Motherhood Literature + Art

Radhiyah Ayobami Creative Prose

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Radhiyah Ayobami


how maybelle survived new york


who needed the north / when there was the smell of gardenias at night
as she slept between two big sisters in a hollow / of skin & smell
so when girls at the schoolhouse / got their monthly / she knew what it was
& how a fullgrown breast looked like mama’s cinnamon loaf on christmas eve
& on sundays even halfgrown girls wore socks / homemade ribbons the color of dandelions there were barefoot mornings in the creek / weeping trees with leaves rustling the ground stolen peaches / lemonade from mason jars
when maybelle was ripe / boys called / with homemade pies in wicker baskets
there were dancehalls in the woods / lanterns bright like eyes of god
papa’s banjo humming out favorites like / rock salt nails
she woulda married abraham lincoln turner / had eight babies
plucked chickens / cooked on a wood burning stove
& one night the scrinch owl hooted / near tombstones at sweet galilee baptist church
& next night a prayer vigil / children munching cold biscuits on the back pew
cus everybody knew what the scrinch owl was.
by new year’s papa was laid out behind sweet galilee / mama was addlebrained
she married at 12 / papa most raised her
the big sisters was married off quicker than amen / then mama & maybelle north
in a wagon / a model t ford / a railroad they jumped down in the tracks to catch
til a colored man in a suit hauled them up
it was names broken / concrete in their mouths / brook / lyn bush / wick eastern park / way
no more places of honeysuckle dreams / bluefield shenandoah richround hill
it was rooms in buildings / no kitchens / no porches / stairways worse than the outhouse
she learned to cook on hotplates / string washing cross the bed from windows
she learned to go down in the dark / ride subways / not smile at strangers
she learned the silence / not silence of mama talking to herself
& the cussing from the goodtime men outside / so she folded her long braids under mama’s hat & walked fast when she went out alone.
by & by she kept company with a fatface pullman porter
he came bearing gifts / stockings for her & mama / fried porkchops / daisies for the windowsills on account of them daisies she married him / & time got fast.

she had three babies / took up smoking / dyed her hair a badwoman color / went to dances on fulton st / learned to read fortunes in tea leaves / & women with silk scarves round their heads crept up her steps with names/ birthdates on slips of paper / sometimes they cried / & maybelle gave them extra cigarettes / mama had passed on / she knew how sorrow felt.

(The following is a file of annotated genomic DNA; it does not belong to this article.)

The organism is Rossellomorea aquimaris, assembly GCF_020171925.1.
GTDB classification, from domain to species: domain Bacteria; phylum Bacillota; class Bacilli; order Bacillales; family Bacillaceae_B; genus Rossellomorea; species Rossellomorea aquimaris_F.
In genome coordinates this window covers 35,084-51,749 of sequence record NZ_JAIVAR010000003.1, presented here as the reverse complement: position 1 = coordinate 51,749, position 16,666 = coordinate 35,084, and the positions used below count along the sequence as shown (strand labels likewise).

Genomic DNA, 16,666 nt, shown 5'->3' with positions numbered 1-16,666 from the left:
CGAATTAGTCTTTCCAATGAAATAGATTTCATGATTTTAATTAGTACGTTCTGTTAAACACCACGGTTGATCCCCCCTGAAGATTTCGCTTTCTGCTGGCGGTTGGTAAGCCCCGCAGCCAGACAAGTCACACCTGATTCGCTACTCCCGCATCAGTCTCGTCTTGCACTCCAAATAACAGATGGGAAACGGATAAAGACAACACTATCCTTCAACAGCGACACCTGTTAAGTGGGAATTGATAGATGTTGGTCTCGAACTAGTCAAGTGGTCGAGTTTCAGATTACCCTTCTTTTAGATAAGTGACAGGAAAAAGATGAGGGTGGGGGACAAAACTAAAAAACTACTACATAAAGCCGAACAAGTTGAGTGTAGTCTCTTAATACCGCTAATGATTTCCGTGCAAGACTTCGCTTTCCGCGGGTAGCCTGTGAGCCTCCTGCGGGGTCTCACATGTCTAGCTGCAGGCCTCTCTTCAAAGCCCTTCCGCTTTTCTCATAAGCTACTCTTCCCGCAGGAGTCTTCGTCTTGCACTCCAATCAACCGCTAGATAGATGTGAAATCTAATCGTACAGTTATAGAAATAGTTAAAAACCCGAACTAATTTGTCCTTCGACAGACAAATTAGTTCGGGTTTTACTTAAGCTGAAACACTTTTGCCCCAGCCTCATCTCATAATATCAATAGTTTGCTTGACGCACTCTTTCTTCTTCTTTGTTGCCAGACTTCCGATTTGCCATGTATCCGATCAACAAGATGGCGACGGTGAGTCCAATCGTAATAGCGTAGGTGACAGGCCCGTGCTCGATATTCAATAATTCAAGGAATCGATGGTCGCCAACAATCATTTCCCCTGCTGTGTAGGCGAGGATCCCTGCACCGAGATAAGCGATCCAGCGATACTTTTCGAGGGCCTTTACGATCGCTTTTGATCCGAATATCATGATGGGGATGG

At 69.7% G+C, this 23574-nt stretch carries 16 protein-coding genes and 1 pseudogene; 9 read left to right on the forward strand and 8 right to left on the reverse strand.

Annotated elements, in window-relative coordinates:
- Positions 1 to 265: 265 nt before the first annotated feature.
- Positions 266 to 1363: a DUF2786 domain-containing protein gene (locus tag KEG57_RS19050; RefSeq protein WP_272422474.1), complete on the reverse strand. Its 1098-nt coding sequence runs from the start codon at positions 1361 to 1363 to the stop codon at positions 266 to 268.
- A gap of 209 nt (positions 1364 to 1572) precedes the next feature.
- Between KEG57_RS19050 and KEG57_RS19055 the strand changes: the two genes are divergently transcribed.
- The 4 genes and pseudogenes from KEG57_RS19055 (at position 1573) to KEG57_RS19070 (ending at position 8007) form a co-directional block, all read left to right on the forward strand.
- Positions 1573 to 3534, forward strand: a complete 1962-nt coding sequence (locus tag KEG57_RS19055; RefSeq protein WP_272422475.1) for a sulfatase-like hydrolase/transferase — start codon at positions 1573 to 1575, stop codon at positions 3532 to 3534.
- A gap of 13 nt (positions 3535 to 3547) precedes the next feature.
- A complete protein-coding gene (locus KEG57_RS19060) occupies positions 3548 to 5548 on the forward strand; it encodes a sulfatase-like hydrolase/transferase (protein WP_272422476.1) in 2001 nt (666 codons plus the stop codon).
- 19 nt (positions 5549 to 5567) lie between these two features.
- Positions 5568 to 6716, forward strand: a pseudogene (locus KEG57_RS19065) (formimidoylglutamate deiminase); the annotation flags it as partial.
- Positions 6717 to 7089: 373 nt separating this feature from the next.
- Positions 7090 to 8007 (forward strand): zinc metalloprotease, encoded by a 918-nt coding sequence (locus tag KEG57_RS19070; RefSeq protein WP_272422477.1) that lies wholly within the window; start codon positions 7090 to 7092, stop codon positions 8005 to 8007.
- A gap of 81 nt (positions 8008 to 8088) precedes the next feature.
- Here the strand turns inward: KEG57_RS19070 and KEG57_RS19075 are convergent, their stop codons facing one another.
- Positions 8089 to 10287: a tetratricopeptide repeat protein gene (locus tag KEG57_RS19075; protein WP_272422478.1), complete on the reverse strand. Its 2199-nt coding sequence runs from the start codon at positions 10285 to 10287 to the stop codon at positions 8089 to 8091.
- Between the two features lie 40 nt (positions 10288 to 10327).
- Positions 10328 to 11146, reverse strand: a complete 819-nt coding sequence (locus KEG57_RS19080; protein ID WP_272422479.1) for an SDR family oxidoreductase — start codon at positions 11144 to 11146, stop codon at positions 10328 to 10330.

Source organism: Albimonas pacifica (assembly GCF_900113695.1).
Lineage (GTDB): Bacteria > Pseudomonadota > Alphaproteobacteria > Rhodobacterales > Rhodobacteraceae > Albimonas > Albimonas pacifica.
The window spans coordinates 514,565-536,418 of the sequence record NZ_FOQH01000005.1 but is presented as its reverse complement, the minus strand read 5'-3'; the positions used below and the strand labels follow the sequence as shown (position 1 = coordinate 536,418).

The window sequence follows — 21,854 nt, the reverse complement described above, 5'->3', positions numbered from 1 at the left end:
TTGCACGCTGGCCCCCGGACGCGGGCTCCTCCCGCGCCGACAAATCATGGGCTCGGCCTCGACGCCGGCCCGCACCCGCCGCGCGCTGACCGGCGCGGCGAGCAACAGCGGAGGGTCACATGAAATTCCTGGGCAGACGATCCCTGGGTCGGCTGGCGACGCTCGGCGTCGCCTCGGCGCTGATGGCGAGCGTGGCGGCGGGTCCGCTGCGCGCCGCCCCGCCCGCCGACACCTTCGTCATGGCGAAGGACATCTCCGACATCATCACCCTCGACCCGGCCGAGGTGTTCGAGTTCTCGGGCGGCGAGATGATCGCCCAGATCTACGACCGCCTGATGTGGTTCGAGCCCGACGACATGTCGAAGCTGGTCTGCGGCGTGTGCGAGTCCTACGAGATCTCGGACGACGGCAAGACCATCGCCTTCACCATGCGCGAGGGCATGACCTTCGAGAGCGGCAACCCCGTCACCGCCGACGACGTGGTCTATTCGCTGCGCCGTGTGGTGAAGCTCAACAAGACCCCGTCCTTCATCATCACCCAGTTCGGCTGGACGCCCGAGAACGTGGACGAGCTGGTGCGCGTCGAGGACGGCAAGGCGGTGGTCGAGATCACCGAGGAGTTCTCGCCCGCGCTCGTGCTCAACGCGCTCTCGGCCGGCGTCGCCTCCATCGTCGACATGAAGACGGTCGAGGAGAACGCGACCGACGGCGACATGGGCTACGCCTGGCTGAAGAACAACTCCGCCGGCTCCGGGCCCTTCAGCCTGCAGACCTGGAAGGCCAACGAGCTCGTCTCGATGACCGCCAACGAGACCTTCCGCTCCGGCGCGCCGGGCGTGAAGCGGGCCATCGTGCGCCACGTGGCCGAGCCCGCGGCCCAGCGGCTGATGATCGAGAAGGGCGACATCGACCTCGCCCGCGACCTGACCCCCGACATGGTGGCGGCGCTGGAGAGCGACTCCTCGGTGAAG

sunday mornings she talked to mama through the veil / drank rock & rye brandy mixed up by the pullman porter / he drank too much / fell down the steps / forever had a limp / nights she rubbed him in white liniment / when he felt good they danced to up on the roof by the drifters / while glass broke & cars screeched down below / her daughters got bellies / no husbands / & they lived at home with their three wild boychildren / kevon / deshawn / & toolong / maybelle called them all sugar.

even though it was lowclass / warm nights she sat out on a kitchen chair & watched the streets / some called out hey mama maybelle / & showed off babies just walking good / some said nothing.

she missed lantern eyes / morning creek / down home places that sounded like love / goshen / bellpepper / cherryville / but there were sunday mornings / mama’s voice / daughters that carried her bags upstairs / neighborwomen that shared cigarettes / granbabies named sugar / a oleman with a limp that danced with her / & drank rock & rye brandy that burned / sweet down to the bone / there were days the fortunes were good / & all that / was love too.



Radhiyah Ayobami is Brooklyn-born with Southern roots. She holds a B.A in Africana Studies from Brooklyn College and a M.F.A in Prose from Mills College in Oakland, California. She has received awards from the New York Foundation of the Arts and the Sustainable Arts Foundation, and has been published in several journals including Agni, Apogee and Kweli. Currently, she is working on a collection of essays, and an Afrofuturism novel. Her joys include sitting under trees, making herbal teas, watching her son’s basketball games & listening to the stories of elders.




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